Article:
Red Cross Girl Jo Ryan serving donuts
Red Cross Girl Jo Ryan hands out donuts after a mission. (Used by permission of 461st Bomb Group Association.)

Officers Club at San Giovanni
Across the North Atlantic: Goose Bay to Greenland
Greenland Map Normally Air Transport Command ferried the new planes over to Europe and their pilots were familiar with all the airports enroute. We were not. They would show us pictures, (still and movies) landing patterns etc., the night before the flight so we would have some idea as to what to expect. From Goose Bay Labrador, we tried going into Greenland once in one heck of a snow storm. Greenland seldom had clear weather so they told us we probably would have to get under the clouds and that meant flying on the deck a long ways up this fjord (Narsarsuaq, code-named "Bluie West One" in WWII, is about 45 miles up the fjord!--see right). At the end of fjord is the airfield with a huge mountain right behind it (see below). In our case we didn't know how much ceiling there was and with the snow we figured it would be pretty low. We let down over the ocean and never broke through the clouds so Greenman, Ted, and I decided it best to turn back. A wise decision. We were on instruments most of that flight...think total flight was about six hours. I know we were concerned about fuel on return to Labrador. When weather broke some days later, we got extra gas (probably bomb bay tanks) and headed straight for Iceland bypassing the stop at Greenland.
Greenland Airfield
Narsarsuaq or "Bluie West One", with mountain at end of runway. Not a good place to miss an approach!
Famed polar aviator and explorer Bernt Balchen was based here during the war to rescue the many stranded aviators, like the crew of "My Gal Sal". There is a museum in Narsarsuaq, maintained by Soeren Svendsen, with collection of photos and stories, showing the history of Bluie West One from 1941 - 1958. Also John Stott has an impressive online photo collection and other material about BW1.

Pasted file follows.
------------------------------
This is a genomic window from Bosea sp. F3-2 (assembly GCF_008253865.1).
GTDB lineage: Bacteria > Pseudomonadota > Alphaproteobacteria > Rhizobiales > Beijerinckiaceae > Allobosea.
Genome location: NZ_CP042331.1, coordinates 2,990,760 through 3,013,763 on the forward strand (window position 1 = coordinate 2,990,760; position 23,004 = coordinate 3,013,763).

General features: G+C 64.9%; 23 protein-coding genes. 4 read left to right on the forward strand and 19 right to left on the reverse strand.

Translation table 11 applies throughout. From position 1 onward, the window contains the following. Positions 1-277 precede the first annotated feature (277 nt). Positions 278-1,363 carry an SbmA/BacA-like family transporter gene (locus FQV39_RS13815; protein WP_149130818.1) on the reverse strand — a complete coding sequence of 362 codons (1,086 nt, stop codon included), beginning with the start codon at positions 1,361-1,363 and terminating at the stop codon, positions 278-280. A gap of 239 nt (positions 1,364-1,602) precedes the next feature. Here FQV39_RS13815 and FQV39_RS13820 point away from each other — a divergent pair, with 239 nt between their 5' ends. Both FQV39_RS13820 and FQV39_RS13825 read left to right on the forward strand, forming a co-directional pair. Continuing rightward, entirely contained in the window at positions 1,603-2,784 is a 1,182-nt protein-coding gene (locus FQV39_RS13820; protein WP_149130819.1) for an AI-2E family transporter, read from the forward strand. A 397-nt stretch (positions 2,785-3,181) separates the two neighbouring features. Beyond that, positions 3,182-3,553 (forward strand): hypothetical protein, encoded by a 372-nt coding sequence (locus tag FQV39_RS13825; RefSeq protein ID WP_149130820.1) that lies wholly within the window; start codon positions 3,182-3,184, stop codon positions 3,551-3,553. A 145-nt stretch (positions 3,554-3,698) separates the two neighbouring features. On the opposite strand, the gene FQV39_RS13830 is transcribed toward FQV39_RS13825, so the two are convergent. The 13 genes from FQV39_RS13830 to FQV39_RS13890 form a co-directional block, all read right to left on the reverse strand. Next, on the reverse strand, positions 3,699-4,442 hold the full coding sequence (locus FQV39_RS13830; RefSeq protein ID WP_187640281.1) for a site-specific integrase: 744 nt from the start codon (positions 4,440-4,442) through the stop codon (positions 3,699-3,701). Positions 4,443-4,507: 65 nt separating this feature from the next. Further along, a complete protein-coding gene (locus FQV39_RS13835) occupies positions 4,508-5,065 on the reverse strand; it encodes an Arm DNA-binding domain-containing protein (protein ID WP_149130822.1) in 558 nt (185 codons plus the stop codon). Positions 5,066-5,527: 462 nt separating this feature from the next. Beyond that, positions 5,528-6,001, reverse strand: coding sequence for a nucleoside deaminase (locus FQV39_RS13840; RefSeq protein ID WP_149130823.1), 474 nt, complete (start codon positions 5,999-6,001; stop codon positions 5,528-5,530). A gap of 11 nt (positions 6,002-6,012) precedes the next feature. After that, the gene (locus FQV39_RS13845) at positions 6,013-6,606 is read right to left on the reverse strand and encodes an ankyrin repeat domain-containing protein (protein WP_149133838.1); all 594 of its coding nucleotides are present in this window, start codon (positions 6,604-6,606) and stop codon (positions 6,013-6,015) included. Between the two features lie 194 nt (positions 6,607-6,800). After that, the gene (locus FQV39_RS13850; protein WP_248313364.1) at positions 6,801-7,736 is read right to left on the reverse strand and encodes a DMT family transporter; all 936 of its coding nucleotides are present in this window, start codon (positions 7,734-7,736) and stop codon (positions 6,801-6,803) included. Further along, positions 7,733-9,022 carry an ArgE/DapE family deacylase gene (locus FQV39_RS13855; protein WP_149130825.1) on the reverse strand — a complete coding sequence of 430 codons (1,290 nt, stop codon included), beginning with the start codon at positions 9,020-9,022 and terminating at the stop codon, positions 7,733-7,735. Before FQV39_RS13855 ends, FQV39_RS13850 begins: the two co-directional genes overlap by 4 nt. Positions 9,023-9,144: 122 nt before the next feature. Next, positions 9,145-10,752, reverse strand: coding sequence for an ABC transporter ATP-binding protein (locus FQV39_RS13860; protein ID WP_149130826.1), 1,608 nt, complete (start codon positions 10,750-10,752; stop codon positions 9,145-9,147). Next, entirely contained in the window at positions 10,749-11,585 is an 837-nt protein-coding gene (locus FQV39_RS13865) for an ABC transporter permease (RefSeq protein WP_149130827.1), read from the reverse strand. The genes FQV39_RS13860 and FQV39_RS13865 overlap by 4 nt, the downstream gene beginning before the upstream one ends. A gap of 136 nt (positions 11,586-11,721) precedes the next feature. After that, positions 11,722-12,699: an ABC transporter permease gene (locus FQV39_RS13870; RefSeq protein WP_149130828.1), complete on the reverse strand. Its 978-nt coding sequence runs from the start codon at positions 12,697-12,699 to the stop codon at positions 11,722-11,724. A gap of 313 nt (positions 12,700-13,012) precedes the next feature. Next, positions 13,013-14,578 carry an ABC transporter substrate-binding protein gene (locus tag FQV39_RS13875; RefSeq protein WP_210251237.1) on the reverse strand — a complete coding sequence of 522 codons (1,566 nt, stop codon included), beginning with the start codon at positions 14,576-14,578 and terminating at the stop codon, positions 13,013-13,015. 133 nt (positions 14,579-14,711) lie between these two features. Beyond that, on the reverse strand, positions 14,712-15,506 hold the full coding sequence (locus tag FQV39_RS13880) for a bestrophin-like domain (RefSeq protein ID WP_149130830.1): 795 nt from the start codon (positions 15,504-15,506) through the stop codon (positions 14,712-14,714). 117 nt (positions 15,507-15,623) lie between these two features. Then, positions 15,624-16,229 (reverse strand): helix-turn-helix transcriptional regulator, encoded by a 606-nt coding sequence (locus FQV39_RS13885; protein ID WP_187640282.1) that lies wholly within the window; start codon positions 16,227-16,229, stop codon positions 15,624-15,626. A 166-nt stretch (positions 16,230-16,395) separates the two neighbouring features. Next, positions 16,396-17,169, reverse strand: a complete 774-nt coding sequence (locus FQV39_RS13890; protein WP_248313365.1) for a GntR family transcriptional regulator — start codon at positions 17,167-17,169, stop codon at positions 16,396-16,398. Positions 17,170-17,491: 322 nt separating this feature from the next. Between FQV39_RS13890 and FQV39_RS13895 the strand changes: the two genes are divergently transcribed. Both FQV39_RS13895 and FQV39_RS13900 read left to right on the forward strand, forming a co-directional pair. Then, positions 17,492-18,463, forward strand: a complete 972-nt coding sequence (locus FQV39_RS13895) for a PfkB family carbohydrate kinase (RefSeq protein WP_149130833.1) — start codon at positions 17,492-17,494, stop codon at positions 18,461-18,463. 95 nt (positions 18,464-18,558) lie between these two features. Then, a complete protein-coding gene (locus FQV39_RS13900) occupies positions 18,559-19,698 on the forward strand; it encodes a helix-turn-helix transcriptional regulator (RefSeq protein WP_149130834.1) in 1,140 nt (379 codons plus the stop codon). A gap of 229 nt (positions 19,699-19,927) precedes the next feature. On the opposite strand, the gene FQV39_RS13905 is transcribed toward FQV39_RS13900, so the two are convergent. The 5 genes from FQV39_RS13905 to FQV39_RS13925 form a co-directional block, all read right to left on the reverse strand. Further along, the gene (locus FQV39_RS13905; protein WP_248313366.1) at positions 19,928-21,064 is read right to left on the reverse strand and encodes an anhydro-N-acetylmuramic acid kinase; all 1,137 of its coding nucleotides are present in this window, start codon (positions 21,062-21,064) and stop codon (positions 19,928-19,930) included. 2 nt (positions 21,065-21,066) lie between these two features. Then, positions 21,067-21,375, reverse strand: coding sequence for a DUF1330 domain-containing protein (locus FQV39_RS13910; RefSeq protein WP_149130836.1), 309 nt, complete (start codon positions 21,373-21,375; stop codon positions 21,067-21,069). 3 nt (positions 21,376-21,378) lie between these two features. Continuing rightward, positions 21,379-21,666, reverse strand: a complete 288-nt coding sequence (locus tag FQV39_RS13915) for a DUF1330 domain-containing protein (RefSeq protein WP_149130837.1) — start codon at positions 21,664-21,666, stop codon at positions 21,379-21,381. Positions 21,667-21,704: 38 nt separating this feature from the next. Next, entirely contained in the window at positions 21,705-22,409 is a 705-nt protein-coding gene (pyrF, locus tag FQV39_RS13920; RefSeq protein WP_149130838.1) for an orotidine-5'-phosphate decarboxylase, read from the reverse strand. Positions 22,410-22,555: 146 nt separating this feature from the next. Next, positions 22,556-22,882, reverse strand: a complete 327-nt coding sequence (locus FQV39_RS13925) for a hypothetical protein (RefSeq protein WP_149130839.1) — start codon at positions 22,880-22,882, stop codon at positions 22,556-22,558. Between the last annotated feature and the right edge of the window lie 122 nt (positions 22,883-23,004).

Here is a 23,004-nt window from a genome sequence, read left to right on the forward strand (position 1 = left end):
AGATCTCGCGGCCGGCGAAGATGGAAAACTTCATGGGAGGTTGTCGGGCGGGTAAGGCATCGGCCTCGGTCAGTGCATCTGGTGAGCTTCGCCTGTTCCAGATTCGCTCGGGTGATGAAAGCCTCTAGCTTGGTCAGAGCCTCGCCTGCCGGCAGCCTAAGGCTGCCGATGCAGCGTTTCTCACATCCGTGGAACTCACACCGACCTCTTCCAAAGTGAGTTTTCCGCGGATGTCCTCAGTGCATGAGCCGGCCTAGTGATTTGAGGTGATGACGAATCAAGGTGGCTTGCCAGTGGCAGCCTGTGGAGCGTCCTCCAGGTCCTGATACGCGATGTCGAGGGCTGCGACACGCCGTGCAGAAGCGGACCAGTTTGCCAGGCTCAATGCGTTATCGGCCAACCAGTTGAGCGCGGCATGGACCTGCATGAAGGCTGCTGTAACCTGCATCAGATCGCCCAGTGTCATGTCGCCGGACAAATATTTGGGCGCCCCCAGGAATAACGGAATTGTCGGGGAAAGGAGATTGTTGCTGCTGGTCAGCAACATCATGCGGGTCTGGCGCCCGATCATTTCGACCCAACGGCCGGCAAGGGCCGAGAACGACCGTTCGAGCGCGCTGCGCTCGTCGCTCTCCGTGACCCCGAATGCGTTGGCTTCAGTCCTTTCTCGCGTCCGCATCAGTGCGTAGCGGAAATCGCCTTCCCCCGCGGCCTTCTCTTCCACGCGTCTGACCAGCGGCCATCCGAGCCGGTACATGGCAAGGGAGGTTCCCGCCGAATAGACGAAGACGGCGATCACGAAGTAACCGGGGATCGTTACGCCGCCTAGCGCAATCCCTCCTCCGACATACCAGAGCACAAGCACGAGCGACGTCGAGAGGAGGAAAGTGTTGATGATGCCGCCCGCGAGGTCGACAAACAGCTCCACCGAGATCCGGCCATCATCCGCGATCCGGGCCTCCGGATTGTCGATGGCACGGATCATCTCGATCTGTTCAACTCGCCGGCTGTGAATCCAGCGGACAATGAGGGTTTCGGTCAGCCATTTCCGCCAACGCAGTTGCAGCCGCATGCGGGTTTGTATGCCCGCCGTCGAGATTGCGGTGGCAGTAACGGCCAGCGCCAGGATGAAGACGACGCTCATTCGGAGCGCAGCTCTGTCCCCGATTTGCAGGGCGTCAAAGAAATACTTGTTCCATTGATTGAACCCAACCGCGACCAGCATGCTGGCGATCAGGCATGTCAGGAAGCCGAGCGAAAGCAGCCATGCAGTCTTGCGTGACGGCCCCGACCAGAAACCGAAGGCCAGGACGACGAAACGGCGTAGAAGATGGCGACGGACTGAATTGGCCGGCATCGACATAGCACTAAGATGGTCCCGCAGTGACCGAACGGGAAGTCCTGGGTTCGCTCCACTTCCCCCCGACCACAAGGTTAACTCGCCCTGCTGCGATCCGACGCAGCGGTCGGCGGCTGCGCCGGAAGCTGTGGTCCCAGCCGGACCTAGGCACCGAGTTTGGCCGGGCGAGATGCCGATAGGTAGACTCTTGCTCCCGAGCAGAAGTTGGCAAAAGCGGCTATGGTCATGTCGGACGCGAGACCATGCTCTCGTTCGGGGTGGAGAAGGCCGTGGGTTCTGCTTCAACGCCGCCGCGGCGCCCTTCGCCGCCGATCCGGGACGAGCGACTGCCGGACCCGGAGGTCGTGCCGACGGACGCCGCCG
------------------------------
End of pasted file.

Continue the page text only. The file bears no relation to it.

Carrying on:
Other stops on the ferry flight to Italy:
  • Keflavik airfield, Rekjavik, Iceland. We were so happy to see that tiny air strip at Rekjavik, after our long flight over water and experience with the false radio beam that it may have clouded our impression of Rekjavik. I remember when we landed late afternoon in a drizzle and got out of the plane we sank in mud up to our ankles. The field and surrounds were miserable. I don't recall the quarters, food , officers club etc. We were very tired and scheduled to take off in the morning so turned in early. I do remember a couple of incidents. When we were eating dinner and the visiblity was terrible this B-17 came in with one engine feathered. We heard they had fallen for the fake radio beam and headed out to sea but realized their mistake. In order to stretch their gas supply they had thrown all gear, machine guns etc. overboard and just made it with one engine already out.

    Another memory of Rekjavik:
    When we were in Topeka, Kansas on the night before we took off we went to town and bought two cases of Whisky and loaded them on the plane. (Totally against regulations). We had them well hidden and so far they had not been discovered at any of the bases we stopped at. The ground crew at Rekjavik must have been experts for they found those two cases and absconded with them. We had talked about posting a crew member on the plane as a guard that night but it was such a long, rough flight decided against it. Of course we couldn't report it.

  • Valley, Wales